One of the dilemmas many authors face is how to have a comeback book once the first one hasn’t proved successful enough for publishers to take the risk on a second book. As we all know, editors don’t like to take risks. Taking on a second book by an author who didn’t succeed with the first, is one way to to get fired or at least draw negative attention.
I’ve seen a couple of instances where a publishing company approached an author to write a specific book or asked authors to change the focus of their books. When the book the publisher requested isn’t successful, the author who wrote it falls into that category of unsuccessful published authors.
Now, as reported in the New York Times article (http://bit.ly/ywBRPo), Book is Judged by the Name on Its Cover (Julie Bosman, 2/22/2012), there’s a strategy that works for those authors. When famed literary agent, Esther Newman received rejection after rejection for author Patricia O’Brien’s latest novel, The Dressmaker, they used an old-time practice:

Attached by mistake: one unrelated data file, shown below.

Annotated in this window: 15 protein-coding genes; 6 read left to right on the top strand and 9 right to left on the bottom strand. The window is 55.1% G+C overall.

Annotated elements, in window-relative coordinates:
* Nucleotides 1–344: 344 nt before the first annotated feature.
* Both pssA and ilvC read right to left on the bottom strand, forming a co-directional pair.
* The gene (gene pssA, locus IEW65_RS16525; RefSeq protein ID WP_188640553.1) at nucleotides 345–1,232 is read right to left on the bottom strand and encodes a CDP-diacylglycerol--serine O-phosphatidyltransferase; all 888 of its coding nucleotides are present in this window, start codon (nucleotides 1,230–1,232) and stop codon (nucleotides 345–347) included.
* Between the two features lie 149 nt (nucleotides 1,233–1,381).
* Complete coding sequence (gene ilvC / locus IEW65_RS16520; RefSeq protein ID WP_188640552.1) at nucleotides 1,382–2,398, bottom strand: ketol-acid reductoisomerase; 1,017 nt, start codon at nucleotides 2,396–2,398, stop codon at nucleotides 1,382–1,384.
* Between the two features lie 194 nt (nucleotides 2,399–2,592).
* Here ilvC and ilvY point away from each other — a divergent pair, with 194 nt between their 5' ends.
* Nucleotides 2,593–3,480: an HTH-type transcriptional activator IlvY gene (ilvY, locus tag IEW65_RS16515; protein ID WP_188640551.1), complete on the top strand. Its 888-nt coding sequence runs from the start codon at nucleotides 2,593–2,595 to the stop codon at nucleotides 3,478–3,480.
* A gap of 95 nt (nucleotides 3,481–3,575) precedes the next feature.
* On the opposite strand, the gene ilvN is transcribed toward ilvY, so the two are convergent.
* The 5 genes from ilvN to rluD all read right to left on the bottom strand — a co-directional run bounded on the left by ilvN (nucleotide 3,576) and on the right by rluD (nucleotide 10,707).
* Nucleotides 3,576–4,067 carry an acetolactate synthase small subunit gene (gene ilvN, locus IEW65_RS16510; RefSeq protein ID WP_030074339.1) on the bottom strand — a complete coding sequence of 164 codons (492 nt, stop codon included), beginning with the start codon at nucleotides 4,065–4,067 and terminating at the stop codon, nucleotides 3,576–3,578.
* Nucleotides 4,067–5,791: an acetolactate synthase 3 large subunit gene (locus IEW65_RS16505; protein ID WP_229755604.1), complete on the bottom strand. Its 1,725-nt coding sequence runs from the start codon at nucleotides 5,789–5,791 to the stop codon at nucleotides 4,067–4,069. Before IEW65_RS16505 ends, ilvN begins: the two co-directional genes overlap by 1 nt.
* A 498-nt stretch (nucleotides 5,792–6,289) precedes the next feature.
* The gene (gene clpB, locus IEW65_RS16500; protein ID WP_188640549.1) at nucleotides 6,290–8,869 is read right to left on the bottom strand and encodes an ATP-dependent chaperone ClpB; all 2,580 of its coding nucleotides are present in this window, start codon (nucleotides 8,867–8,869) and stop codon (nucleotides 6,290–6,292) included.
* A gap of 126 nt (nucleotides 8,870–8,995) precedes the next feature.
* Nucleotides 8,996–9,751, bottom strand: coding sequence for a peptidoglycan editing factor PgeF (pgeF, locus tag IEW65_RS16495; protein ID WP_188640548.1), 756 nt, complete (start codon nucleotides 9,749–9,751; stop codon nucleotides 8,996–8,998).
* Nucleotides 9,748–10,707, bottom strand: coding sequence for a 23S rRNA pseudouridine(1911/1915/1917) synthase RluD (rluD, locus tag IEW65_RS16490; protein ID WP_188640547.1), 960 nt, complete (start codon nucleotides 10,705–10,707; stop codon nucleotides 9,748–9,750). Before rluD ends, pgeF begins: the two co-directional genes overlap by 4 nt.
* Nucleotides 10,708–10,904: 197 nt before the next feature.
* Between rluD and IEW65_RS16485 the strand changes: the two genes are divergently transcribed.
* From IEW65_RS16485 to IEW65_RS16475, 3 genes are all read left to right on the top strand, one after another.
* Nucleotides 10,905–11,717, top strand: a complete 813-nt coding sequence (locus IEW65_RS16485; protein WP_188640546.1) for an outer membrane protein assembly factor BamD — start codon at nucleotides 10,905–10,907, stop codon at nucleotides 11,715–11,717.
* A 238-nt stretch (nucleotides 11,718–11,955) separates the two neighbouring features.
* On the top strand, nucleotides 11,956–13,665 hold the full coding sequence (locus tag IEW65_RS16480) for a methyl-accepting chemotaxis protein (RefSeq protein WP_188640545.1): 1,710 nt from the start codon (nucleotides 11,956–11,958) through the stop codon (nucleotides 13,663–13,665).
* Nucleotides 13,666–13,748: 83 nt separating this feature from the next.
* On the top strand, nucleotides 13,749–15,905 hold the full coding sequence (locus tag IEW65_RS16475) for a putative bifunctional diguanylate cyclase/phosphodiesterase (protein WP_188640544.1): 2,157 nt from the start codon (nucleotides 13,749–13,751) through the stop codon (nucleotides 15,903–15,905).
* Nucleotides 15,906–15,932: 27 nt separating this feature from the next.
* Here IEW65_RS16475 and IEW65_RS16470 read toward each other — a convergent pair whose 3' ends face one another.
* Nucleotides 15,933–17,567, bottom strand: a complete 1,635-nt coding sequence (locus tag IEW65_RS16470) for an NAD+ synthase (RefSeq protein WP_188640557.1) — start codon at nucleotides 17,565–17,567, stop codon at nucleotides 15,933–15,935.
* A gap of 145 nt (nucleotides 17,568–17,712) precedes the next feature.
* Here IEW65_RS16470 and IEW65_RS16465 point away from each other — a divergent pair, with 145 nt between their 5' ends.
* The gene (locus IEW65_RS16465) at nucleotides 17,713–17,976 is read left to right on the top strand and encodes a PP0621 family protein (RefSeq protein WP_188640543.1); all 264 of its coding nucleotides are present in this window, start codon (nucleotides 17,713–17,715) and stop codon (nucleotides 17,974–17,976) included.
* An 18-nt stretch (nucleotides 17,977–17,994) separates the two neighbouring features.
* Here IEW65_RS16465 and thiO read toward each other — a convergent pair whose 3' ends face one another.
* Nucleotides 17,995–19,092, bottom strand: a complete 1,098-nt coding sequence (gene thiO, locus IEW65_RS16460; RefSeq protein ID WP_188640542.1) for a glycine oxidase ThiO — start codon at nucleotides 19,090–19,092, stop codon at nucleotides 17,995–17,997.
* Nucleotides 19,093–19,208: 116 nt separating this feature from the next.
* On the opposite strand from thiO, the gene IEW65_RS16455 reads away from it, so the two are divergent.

“Ms. O’Brien and Ms. Newberg had cannily circumvented what many authors see as a modern publishing scourge — Nielsen BookScan, the subscription service that tracks book sales and is at the fingertips of every agent, editor and publisher — with a centuries-old trick, the nom de plume. It has been employed by writers from Samuel Clemens (Mark Twain) to Mary Ann Evans (George Eliot) to Stephen King (Richard Bachman).”
Their strategy worked, for fiction at least. If you’re writing a nonfiction book to promote your business or yourself, using a pen name might not be the smartest strategy, but could be worth trying if it’s your only option, and you have your mind set on traditional publishing.
But also, keep in mind, when a publisher asks you to change your topic, your slant, or your focus, be sure the book you’re writing is true to your goals and your brand. You’ll have still have to market the book so that it sells or risk ever publishing with a traditional publisher again.
Let me know what you think. Is it ethical? Would using a nom de plume work for nonfiction?
Not sure if the book you want to write is the right book to support your goals? Let me know if I can help.
Claudia Gere & Co. LLC
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